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Mexico Must Establish Democratic Controls over State Surveillance

México debe establecer controles democráticos sobre la vigilancia estatal

The Open Government Partnership (OGP) calls on the Mexican government and national stakeholders to fully implement surveillance control regulations, including those initiated under engagement with OGP, in light of the recent Pegasus Project investigations. 

At least 180 journalists around the world were targeted by eleven governments using the software “Pegasus,” sold by the Israeli firm NSO Group. In Mexico alone, more than 15,000 cell phones belonging to activists, politicians, and journalists were listed as potential targets. The systematic use of surveillance by governments to target members of the media and human rights defenders poses a clear threat to democracy and undermines people’s freedoms of speech and assembly. 

In 2017, the former Mexican government was found to be targeting activists and journalists using the Pegasus software. This included journalists, activists and civil society leaders who took part in the OGP national process. This illegal surveillance led to the departure of civil society groups from open government talks and the termination of Mexico’s action plan. 

Once a new government was elected in 2018, Mexican civil society organizations such as Article 19, SocialTIC, R3D and others used OGP as a platform to advocate for greater accountability and oversight on government regulation, procurement and use of surveillance technologies.

A commitment was put in place to establish a group of experts from a variety of sectors and government agencies to analyze and modify regulations on the procurement and use of surveillance in private communications. 

Sanjay Pradhan, Chief Executive Officer of the Open Government Partnership says Mexico can be a pioneer in establishing the necessary frameworks and set a precedent for transparent, accountable, and participatory purchase, use, and disposal of surveillance technologies.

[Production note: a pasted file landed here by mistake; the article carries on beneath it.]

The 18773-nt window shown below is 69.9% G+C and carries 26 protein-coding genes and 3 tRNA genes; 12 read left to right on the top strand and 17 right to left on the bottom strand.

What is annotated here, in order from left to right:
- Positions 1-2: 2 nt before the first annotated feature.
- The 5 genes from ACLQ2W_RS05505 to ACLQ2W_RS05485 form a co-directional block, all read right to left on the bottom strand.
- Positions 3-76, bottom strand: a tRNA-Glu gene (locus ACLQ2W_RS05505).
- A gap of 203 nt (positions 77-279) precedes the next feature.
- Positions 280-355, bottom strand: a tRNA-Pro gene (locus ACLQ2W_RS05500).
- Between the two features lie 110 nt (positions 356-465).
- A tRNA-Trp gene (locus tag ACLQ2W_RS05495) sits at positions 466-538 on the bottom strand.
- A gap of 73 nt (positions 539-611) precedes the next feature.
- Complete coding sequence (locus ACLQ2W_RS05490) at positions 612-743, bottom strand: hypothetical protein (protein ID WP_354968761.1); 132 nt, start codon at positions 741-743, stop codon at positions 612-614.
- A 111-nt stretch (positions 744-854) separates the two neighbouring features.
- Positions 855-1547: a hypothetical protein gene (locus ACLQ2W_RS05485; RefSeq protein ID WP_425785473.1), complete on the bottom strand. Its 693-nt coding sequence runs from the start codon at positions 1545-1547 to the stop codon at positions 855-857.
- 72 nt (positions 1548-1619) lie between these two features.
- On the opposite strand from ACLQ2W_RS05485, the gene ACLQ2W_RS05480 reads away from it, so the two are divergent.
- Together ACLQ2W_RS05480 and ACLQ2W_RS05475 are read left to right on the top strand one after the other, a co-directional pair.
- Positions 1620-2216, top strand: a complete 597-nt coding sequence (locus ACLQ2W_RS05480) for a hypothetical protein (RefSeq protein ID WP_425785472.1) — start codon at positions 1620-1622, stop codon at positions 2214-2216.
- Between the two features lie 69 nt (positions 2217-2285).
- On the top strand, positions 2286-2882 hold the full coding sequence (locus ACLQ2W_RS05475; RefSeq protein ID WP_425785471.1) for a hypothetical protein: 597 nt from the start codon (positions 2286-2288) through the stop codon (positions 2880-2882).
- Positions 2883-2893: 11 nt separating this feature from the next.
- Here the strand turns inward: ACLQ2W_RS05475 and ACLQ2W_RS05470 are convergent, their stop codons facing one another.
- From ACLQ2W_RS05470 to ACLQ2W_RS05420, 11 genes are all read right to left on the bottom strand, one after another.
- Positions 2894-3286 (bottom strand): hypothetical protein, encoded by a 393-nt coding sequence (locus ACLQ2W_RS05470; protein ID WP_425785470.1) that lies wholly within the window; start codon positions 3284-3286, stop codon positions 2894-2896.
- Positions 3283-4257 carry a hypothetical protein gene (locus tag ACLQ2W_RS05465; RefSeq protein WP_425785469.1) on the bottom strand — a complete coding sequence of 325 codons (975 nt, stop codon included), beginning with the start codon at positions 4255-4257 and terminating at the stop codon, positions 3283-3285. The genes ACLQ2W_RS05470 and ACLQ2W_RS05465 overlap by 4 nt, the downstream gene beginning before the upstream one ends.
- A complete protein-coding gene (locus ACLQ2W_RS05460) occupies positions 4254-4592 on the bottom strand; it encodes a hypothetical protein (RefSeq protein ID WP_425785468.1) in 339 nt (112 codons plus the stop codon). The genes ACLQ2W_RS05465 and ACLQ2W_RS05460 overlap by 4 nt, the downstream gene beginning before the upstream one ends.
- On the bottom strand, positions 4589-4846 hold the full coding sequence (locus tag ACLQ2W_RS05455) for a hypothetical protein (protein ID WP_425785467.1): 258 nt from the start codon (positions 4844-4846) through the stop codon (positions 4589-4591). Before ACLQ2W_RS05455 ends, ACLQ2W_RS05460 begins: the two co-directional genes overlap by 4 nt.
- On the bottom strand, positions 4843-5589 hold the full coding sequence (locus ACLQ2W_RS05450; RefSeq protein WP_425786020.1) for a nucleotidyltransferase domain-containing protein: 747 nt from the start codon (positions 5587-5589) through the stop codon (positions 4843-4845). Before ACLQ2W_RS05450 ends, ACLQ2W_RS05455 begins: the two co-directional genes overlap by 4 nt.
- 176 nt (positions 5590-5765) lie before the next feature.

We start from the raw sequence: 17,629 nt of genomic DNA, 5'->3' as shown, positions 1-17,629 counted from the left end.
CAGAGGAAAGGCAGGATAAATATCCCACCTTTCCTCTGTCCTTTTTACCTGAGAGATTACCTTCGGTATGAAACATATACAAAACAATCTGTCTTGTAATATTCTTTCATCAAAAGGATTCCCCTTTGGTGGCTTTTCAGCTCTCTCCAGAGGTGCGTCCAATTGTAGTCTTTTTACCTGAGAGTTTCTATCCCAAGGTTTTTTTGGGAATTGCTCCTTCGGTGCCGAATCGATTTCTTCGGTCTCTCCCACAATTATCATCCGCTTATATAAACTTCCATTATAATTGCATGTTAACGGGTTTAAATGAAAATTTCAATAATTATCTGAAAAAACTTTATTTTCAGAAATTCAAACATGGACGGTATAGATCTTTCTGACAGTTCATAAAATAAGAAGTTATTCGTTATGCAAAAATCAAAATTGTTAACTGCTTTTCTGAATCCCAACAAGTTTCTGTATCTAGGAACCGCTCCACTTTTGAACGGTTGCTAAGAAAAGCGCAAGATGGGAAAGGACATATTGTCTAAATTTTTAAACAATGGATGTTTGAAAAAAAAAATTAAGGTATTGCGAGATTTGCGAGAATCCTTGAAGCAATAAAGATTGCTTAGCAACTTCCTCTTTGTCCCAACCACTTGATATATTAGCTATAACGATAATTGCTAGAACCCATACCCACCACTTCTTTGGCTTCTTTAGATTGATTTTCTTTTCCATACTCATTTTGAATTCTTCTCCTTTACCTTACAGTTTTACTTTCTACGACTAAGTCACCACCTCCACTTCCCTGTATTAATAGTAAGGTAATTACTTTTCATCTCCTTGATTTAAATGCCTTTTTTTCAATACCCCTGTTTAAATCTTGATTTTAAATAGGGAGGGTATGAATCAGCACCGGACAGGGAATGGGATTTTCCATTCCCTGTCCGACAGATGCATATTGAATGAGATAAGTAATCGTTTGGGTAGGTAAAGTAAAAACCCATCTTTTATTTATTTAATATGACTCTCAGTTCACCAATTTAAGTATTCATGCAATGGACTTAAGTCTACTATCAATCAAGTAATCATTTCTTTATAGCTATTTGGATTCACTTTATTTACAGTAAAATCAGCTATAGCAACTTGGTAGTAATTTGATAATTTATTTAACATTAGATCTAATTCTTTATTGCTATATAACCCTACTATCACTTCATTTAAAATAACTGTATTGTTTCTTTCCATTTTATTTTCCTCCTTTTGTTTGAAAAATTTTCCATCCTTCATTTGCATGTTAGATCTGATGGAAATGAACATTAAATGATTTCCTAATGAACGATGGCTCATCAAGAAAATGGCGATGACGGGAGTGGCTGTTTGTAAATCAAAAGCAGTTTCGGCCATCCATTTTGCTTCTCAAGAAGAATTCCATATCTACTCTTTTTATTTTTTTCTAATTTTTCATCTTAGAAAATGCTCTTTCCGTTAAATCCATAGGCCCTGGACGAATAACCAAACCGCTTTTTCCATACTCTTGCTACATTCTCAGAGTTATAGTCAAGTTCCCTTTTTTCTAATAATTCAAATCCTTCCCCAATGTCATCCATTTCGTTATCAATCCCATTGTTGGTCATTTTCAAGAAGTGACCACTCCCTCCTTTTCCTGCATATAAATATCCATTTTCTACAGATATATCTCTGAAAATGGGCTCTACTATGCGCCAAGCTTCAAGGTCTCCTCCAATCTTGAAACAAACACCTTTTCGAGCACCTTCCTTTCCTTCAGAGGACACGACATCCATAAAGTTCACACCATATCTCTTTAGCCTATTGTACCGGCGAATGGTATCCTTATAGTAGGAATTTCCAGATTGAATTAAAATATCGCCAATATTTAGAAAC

“I call on national stakeholders to redouble their efforts to implement their commitment in their open government action plan aimed at creating democratic controls for the purchase and use of surveillance technology,” Pradhan said. This echoes civil society groups’ demands for the government to “comply with the commitment on democratic controls for the intervention of communications and clarify the use of Pegasus.”

Countries like Mexico have used OGP to increase transparency, accountability, and oversight over the procurement and deployment of surveillance technologies across jurisdictions targeted by the Pegasus software. OGP members are also pushing the needle to include provisions on surveillance reform in broader data protection and data sharing policies, and ensure that surveillance technologies used to tackle organized crime are implemented in compliance with international human rights frameworks. 

The Open Government Partnership stands ready to provide support to institutions, civil society organizations, and other stakeholders involved in this process to ensure transparent, democratic controls over the acquisition and use of surveillance technologies are in place. 

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About OGP:

In 2011, government leaders and civil society advocates came together to create a unique partnership—one that combines these powerful forces to promote accountable, responsive and inclusive governance.

Seventy-eight countries and a growing number of local governments—representing more than two billion people—along with thousands of civil society organizations are members of the Open Government Partnership (OGP).

For questions or to set up interviews please contact communications@opengovpartnership.org.

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